Search Unity

Feedback Allow option to build solution and csproj files in a subfolder

Discussion in 'Editor & General Support' started by Noisecrime, Jul 18, 2020.

Thread Status:
Not open for further replies.
  1. Noisecrime

    Noisecrime

    Joined:
    Apr 7, 2010
    Posts:
    2,054
    So I've fully embraced the use of Assembly Definitions in Unity, and really like how it imposes clean design on your scripts. Sure it can be painful to get third party assets to play along, but so far so good.

    The only problem is that many of my projects end up having 25 or more assemblies and thus csproj files. This ends up polluting the root Unity project folder, filling it up with files that on a day-to-day basis i have no interest in, compared to important files and folders that store actual project information, but for various reasons shouldn't be stored in Assets.

    As far as I can tell there is no good or simple way to relocate these files as Unity will regenerate some or all of them whenever you make a script change.

    So I was wondering is there any reason why Unity couldn't just build these files in a sub-folder of the Unity Project instead of dumping them as loose files? Maybe its a restriction with VisualStudio or something, but if not then i'd love to see a preference option to build to an Unity designated subfolder ( e.g. 'Solution' ). Being able to specify the subfolder name would be nice, but not essential.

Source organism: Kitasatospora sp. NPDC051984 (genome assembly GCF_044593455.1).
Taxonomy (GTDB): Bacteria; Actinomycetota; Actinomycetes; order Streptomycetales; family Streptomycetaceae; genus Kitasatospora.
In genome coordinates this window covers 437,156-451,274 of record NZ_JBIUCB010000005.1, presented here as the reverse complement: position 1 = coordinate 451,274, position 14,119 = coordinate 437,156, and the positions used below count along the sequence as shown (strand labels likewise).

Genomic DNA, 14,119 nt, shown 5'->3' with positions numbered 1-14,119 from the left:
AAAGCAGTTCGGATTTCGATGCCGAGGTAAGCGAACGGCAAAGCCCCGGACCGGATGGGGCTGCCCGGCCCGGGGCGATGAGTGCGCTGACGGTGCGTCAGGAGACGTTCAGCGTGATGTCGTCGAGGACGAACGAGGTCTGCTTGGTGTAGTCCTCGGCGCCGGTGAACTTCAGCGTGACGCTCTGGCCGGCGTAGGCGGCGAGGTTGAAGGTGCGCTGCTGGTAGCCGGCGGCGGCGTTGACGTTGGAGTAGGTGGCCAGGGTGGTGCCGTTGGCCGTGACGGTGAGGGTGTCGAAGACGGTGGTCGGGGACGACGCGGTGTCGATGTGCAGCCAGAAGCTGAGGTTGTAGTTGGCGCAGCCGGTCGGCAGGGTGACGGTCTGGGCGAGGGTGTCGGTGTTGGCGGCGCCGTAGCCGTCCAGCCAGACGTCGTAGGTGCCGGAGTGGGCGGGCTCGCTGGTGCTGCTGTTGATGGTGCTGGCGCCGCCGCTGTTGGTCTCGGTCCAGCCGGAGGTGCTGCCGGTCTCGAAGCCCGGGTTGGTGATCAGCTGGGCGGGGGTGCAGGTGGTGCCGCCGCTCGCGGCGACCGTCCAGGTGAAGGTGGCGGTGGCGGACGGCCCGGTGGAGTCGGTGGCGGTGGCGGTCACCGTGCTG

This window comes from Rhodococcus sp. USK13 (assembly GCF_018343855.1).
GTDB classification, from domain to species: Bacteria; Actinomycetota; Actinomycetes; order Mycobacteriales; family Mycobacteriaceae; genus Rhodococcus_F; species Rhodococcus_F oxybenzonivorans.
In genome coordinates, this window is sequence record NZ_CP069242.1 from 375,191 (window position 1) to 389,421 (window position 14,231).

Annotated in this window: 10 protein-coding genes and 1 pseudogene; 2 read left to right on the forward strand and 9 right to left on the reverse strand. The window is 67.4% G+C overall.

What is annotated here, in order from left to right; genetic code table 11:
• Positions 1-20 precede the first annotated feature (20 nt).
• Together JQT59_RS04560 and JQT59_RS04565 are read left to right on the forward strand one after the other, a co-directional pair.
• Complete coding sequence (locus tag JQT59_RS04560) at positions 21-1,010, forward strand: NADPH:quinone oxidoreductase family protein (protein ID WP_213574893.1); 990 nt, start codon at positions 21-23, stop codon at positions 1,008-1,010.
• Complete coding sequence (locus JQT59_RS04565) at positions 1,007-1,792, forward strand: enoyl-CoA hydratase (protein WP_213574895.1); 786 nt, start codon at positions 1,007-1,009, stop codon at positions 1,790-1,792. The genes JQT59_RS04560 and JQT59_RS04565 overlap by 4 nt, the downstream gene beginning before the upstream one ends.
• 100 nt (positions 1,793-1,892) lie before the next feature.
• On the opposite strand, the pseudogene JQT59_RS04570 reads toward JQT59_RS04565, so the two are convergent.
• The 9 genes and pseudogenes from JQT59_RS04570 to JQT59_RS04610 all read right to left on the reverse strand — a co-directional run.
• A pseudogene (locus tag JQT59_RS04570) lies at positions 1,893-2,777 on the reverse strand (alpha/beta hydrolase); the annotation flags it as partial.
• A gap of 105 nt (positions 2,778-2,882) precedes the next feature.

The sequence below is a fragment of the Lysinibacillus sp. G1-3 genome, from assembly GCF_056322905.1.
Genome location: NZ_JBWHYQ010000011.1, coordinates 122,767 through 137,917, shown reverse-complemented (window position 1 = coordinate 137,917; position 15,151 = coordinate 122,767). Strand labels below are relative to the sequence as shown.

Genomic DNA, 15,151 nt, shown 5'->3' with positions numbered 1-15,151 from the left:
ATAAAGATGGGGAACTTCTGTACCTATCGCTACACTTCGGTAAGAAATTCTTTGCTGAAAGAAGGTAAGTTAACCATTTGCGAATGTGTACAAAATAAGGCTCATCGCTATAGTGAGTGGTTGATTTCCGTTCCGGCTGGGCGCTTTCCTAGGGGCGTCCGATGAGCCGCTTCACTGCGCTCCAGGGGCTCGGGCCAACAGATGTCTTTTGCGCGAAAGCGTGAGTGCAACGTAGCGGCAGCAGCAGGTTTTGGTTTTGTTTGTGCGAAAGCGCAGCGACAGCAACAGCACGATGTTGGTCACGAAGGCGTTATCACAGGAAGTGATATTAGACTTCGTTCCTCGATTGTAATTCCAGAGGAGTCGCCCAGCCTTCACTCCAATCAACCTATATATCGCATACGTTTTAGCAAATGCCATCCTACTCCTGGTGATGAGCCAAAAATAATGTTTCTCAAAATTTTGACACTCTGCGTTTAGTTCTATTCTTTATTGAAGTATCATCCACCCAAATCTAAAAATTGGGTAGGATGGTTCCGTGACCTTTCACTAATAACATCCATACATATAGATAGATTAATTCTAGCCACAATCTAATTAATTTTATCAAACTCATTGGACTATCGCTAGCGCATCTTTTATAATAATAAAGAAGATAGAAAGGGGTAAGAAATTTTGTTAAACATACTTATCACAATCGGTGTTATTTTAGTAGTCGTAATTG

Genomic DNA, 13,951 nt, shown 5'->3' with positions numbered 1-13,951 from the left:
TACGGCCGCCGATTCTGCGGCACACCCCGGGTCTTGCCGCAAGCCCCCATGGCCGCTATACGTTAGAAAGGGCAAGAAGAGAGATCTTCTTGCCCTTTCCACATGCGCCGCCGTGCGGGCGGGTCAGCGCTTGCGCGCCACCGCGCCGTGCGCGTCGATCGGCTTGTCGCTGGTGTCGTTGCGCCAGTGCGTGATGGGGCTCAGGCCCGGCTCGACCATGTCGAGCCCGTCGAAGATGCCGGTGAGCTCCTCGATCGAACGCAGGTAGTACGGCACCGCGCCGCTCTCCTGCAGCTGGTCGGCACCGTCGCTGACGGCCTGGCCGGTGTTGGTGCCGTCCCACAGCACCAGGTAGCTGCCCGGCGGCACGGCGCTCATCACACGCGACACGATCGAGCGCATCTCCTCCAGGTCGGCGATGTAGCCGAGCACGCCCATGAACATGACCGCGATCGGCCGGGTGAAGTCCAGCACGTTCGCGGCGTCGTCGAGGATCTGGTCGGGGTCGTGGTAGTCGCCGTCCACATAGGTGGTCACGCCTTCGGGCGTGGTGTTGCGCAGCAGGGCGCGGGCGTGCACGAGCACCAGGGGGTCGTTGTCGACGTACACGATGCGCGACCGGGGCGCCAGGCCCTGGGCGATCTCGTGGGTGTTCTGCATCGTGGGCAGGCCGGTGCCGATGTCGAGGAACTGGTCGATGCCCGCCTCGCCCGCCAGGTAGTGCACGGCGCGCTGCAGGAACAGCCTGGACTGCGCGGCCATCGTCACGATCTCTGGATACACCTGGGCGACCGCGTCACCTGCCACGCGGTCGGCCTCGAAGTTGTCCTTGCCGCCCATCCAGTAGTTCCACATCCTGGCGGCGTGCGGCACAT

Timestrider, Midjiwan and axmsw like this.
  2. Midjiwan

    Midjiwan

    Joined:
    Jan 10, 2020
    Posts:
    2
    Did you solve this? I would very much like this too.
     
    Noisecrime likes this.
  3. Noisecrime

    Noisecrime

    Joined:
    Apr 7, 2010
    Posts:
    2,054
    Sadly not. Was hoping Unity might provide the option to do this, but unless its been added to recent releases I don't think they have.
     
  4. Midjiwan

    Midjiwan

    Joined:
    Jan 10, 2020
    Posts:
    2
    can we start a feature request ticket somewhere?
     
  5. Kurt-Dekker

    Kurt-Dekker

    Joined:
    Mar 16, 2013
    Posts:
    38,662
    Why are you even looking in the root folder? All the csproj, sln and userprefs files should be in your source control ignore file so you never even see them.

    Yes I suppose that it can grow up to a lot of files when working with a lot of assemblies, but they're tiny in the grand scheme of things, especially compared to the massive number and size of files in Library/, which are also intended to be ignored by source control.

    In short, don't hold your breath for this to be "fixed." I've never seen even one person consider this a problem, as source control properly configured always ignores all of that Visual Studio noise.
     
    Ryiah likes this.
  6. Noisecrime

    Noisecrime

    Joined:
    Apr 7, 2010
    Posts:
    2,054

    I think you've got the wrong end of the stick here, this has nothing to do with 'number of files' in a project or access to these files, its about visual clutter of the root folder, nothing to do with source control or anything that source control solves.

    When I wrote my original post I mentioned 25+ csproj files, within two years thats grown to over 50 now and I expect it to grow further as I move more code over to packages and embrace newer features of Unity.